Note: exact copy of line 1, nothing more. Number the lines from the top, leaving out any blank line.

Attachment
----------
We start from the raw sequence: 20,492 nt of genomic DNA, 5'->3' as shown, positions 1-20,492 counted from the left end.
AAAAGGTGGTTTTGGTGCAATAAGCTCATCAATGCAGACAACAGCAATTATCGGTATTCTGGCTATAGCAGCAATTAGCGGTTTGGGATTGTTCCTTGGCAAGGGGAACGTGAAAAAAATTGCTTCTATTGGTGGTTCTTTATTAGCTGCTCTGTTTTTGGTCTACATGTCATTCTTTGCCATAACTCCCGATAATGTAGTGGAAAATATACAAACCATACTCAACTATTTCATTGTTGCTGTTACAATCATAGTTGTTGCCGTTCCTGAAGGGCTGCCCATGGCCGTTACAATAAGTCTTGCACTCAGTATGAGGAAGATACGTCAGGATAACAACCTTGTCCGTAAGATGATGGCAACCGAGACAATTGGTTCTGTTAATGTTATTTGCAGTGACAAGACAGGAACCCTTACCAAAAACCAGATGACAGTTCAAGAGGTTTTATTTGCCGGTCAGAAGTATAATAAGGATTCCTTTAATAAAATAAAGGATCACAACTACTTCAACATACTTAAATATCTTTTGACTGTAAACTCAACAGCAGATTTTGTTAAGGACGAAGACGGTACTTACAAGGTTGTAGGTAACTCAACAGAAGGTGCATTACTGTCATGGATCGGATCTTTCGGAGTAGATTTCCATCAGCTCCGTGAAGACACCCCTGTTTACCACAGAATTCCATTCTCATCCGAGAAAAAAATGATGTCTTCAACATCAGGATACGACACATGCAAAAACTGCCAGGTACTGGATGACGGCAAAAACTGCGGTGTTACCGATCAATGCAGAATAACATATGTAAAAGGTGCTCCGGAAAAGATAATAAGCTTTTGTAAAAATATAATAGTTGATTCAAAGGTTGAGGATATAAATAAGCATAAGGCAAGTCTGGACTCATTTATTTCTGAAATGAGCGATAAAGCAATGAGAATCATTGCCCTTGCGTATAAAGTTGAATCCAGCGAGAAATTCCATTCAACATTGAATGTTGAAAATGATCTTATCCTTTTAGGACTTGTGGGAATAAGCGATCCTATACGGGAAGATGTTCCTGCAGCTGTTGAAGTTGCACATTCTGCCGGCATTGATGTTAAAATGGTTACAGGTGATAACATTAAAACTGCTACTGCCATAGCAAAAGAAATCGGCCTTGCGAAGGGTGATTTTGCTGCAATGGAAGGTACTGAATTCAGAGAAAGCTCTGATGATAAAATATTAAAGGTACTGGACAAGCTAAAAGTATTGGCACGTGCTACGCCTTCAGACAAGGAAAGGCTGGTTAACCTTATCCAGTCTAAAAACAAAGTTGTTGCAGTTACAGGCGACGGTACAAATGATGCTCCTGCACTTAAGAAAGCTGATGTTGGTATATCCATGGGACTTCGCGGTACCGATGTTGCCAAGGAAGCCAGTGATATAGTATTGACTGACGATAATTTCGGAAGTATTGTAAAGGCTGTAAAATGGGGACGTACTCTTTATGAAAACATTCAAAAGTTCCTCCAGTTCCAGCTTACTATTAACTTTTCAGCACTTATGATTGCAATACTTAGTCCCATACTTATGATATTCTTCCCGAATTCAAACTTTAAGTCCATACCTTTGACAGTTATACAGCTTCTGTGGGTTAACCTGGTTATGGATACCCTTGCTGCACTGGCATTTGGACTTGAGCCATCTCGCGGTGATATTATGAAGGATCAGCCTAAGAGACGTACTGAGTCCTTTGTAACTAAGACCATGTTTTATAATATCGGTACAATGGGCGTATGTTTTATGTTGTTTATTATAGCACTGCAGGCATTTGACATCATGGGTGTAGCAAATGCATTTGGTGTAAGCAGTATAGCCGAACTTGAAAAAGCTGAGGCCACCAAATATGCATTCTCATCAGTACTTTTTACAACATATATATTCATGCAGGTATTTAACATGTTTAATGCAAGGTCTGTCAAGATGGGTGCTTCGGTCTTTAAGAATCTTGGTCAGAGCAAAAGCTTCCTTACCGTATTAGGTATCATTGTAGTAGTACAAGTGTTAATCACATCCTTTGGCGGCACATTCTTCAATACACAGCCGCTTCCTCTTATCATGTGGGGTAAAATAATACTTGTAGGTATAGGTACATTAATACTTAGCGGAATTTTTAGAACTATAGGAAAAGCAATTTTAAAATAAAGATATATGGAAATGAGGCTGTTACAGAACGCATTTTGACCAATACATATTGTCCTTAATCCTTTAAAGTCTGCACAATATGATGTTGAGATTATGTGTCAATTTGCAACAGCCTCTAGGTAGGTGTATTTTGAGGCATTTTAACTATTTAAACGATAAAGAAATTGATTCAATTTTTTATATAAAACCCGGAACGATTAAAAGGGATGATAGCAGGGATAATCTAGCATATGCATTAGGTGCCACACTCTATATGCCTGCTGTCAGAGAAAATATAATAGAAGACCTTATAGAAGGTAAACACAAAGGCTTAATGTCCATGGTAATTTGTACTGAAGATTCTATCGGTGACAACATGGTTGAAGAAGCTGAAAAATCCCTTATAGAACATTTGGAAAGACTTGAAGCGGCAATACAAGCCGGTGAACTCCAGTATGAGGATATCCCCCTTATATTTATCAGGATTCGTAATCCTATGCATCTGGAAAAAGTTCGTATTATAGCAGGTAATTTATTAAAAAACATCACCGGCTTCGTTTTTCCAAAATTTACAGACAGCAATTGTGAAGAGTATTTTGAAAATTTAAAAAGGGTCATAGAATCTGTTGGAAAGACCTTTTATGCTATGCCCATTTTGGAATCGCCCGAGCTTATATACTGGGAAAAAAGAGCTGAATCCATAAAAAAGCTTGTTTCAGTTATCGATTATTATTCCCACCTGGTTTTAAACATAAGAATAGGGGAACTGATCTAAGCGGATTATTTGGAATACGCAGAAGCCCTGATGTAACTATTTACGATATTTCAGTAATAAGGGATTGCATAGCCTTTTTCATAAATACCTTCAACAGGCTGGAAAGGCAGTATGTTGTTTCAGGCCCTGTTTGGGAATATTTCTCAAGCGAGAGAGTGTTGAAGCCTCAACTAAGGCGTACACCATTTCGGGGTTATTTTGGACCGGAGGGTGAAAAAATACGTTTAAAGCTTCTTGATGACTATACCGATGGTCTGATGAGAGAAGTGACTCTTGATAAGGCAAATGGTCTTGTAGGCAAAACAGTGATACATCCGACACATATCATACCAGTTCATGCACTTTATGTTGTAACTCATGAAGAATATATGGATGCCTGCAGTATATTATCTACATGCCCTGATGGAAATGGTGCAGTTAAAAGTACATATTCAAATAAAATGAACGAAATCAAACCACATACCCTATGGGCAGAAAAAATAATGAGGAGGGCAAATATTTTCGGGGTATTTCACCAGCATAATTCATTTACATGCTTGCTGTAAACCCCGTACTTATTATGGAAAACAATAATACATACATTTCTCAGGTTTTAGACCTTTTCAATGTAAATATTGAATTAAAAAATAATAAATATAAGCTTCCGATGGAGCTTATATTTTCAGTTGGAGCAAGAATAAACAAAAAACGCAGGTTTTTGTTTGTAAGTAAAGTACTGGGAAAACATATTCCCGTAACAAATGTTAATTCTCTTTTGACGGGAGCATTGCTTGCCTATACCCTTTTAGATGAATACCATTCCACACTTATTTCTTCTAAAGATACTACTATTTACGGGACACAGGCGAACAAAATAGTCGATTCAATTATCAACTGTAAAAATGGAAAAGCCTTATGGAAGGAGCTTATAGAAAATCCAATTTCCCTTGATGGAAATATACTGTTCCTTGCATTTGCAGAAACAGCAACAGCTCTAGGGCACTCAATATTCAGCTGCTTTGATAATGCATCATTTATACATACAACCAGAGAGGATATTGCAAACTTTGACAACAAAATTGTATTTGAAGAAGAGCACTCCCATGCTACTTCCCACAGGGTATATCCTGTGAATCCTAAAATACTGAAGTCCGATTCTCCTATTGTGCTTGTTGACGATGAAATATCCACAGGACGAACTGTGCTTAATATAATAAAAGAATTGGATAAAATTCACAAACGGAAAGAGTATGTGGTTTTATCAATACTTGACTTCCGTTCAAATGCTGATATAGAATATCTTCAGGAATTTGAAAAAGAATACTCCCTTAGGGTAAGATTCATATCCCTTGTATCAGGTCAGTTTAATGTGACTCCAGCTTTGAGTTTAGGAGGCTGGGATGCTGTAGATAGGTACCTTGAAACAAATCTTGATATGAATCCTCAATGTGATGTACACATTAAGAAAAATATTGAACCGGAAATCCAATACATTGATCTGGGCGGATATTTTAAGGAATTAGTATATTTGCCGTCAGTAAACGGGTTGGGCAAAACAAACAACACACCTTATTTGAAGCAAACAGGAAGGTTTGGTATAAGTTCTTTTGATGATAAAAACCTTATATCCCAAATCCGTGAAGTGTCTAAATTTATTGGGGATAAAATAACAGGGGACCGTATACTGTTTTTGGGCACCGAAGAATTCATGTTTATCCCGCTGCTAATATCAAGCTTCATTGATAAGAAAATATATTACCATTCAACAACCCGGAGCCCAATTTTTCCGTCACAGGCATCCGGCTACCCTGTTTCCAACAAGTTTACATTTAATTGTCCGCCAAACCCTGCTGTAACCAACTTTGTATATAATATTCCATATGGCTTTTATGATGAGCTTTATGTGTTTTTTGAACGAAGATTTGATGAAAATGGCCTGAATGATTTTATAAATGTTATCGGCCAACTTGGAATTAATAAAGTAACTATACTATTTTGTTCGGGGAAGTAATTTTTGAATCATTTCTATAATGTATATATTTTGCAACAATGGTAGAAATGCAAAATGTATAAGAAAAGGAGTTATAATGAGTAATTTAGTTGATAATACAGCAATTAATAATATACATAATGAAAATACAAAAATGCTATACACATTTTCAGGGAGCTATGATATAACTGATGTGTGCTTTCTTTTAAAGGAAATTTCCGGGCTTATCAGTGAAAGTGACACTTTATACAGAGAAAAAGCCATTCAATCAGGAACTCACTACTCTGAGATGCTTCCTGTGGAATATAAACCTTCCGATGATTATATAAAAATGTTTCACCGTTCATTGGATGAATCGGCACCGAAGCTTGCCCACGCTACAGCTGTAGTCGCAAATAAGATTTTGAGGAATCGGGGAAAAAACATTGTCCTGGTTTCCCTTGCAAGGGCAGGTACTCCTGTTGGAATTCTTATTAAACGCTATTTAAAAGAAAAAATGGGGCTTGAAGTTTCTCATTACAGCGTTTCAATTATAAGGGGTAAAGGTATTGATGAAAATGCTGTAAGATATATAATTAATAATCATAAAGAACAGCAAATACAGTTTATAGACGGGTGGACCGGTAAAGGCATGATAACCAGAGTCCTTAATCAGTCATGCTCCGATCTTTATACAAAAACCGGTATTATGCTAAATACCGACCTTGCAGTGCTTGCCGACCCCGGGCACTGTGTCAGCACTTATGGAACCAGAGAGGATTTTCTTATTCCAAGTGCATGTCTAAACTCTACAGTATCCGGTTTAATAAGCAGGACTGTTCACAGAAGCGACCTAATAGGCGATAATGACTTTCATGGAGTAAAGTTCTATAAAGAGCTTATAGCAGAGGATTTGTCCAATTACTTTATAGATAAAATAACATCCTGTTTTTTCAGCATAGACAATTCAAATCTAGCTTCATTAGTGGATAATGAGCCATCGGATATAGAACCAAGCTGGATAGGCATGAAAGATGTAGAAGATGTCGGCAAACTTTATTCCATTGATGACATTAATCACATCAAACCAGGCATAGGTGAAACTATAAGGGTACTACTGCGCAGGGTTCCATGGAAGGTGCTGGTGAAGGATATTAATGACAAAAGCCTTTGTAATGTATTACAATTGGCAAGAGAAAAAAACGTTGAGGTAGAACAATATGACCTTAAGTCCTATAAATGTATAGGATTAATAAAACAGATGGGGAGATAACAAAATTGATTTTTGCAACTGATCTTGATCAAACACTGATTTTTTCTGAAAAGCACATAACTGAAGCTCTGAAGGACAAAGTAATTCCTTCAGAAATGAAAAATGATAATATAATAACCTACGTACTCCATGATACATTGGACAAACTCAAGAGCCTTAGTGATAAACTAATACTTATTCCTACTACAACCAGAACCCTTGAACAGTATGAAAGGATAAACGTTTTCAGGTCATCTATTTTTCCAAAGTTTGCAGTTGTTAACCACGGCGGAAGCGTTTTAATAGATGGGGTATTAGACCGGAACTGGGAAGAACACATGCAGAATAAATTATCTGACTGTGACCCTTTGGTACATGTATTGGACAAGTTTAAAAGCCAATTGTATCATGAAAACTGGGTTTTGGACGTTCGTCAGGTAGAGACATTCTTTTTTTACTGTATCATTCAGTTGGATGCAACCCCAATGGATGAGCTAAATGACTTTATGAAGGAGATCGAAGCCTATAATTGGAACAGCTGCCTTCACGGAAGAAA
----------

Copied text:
We start from the raw sequence: 20,492 nt of genomic DNA, 5'->3' as shown, positions 1-20,492 counted from the left end.